© 2024 Boise State Public Radio
NPR in Idaho
Play Live Radio
Next Up:
0:00 0:00
Available On Air Stations
A regional collaboration of public media stations that serve the Rocky Mountain States of Colorado, Idaho, Nevada, New Mexico, Utah and Wyoming.

Agriculture Secretary wants to better support small farmers and ranchers

Agriculture Secretary Tom Vilsack addresses onlookers at the Western Governors’ Association winter meeting in Jackson Hole, Wyo.
Courtesy of the Western Governors’ Association
Agriculture Secretary Tom Vilsack addresses onlookers at the Western Governors’ Association winter meeting in Jackson Hole, Wyo.

News brief: 

Agriculture Secretary Tom Vilsack told western governors this week that he’s concerned about consolidation in food production.

Farm sector income reached record highs in 2022, according to the USDA, but the number of farms continues to decline and the average farm size is increasing. Vilsack said more than half of the nation's farms did not make a profit last year.

“The way our system was set up, it was either you get big or you get out,” he said in a speech to the Western Governors’ Association in Jackson Hole, Wyo. “The question I have for [the] western U.S. – for all of the U.S – is are we okay with that?”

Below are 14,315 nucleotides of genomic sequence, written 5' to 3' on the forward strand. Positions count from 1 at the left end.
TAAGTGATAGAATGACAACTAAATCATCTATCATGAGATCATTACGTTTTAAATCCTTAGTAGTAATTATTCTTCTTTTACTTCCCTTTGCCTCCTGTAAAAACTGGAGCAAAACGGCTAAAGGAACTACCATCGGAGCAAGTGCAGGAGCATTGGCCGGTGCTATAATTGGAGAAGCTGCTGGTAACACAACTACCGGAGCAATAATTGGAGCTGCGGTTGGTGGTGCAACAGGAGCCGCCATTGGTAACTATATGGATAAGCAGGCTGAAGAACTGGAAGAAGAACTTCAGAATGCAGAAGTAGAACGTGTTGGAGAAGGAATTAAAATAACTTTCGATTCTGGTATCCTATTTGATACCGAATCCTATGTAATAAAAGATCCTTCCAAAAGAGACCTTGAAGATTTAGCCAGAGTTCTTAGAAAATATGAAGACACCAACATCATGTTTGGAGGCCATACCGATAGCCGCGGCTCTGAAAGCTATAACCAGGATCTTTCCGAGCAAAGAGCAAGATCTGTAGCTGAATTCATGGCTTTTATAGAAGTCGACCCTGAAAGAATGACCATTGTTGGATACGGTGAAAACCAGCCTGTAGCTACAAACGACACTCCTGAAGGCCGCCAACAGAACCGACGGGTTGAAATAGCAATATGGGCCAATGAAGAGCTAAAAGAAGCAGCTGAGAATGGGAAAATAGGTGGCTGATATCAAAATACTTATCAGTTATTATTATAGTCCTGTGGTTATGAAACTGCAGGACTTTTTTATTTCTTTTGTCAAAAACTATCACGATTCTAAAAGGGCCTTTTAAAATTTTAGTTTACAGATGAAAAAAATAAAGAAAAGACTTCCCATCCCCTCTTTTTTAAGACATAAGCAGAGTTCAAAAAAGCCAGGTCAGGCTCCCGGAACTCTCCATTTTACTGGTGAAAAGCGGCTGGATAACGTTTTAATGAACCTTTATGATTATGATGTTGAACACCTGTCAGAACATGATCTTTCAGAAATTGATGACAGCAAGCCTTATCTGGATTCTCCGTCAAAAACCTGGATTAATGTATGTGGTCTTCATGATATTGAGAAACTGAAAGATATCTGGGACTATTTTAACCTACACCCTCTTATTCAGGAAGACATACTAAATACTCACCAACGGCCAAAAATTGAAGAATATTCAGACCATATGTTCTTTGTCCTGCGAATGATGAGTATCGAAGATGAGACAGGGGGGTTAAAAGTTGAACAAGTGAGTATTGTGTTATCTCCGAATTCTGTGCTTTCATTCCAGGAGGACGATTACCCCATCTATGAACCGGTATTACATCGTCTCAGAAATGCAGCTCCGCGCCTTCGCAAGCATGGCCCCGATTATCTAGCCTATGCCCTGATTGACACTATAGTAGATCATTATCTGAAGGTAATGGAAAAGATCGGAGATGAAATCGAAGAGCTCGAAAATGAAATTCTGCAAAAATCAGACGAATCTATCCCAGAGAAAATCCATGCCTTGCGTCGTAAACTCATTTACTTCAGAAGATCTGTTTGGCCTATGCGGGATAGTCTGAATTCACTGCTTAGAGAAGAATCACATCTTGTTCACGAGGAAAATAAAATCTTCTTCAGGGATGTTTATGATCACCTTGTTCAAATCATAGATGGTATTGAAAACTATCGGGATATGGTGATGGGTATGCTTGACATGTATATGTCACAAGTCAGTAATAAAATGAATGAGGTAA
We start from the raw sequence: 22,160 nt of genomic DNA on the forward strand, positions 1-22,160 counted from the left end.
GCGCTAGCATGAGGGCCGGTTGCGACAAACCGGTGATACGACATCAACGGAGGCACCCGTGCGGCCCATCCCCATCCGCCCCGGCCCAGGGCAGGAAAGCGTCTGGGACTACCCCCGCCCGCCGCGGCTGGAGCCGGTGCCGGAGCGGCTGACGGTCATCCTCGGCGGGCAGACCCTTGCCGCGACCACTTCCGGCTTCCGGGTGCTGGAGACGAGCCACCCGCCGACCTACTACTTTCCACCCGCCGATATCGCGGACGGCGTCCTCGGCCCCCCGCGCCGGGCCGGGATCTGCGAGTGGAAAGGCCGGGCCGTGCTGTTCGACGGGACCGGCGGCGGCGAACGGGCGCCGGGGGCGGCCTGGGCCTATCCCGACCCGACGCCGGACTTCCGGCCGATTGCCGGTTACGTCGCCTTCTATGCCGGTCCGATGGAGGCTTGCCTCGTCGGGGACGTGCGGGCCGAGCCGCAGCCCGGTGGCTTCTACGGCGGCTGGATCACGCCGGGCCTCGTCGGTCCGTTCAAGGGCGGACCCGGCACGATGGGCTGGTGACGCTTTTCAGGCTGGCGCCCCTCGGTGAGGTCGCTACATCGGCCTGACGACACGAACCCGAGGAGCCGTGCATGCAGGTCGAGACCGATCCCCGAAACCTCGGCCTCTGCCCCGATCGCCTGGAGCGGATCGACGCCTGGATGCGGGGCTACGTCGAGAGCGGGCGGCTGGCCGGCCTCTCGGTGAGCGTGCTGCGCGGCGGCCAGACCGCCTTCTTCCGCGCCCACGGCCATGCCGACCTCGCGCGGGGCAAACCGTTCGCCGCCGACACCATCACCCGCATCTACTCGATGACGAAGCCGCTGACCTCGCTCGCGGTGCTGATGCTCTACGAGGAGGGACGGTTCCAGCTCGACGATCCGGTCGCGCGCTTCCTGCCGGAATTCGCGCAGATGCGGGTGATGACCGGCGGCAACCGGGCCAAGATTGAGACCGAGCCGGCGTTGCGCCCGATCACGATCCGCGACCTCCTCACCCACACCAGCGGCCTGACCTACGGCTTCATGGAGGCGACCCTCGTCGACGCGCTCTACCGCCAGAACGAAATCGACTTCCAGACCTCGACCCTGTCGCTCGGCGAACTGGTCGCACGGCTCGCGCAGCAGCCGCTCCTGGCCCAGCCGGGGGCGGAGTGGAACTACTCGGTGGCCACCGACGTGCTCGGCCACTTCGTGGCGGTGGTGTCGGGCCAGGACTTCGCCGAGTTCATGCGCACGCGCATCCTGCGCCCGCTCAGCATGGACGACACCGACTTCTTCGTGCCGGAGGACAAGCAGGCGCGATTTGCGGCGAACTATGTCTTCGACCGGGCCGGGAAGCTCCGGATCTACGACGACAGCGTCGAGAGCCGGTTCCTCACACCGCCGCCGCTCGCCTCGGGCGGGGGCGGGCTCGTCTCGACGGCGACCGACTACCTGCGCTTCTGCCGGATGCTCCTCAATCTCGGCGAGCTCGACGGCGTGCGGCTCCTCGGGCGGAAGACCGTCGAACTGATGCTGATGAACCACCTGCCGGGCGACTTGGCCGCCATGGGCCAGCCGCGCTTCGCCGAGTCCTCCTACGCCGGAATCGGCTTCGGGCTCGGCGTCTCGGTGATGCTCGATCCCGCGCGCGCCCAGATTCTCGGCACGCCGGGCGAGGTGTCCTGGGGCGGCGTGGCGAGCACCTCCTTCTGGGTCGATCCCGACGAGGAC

Vilsack said farm consolidation shrinks rural communities, which play a significant role in “the values of our country.” And he’s pushing for small farms and ranches to “get entrepreneurial” to remain economically viable, which the Biden Administration supports.

“There are basically three strategies,” Vilsack said. “A climate-smart strategy, a reducing the cost of operation strategy, and a local and regional food system strategy.”

The department wants to reward environmentally friendly farmers and ranchers through its “climate-smart” programs. Vilsack said meat processing capacity also needs improvement, and the Biden Administration is trying to support more local and regional distribution networks that cater to smaller communities.

Many USDA programs are funded through the Farm Bill, which has expired. Congress will likely be debating reauthorization in the coming months.

This story was produced by the Mountain West News Bureau, a collaboration between Wyoming Public Media, Nevada Public Radio, Boise State Public Radio in Idaho, KUNR in Nevada, KUNC in Colorado and KANW in New Mexico, with support from affiliate stations across the region. Funding for the Mountain West News Bureau is provided in part by the Corporation for Public Broadcasting.

Will Walkey is currently a reporter for Wyoming Public Radio. Through 2023, Will was WPR's regional reporter with the Mountain West News Bureau. He first arrived in Wyoming in 2020, where he covered Teton County for KHOL 89.1 FM in Jackson. His work has aired on NPR and numerous member stations throughout the Rockies, and his story on elk feedgrounds in Western Wyoming won a regional Murrow award in 2021.

You make stories like this possible.

The biggest portion of Boise State Public Radio's funding comes from readers like you who value fact-based journalism and trustworthy information.

Your donation today helps make our local reporting free for our entire community.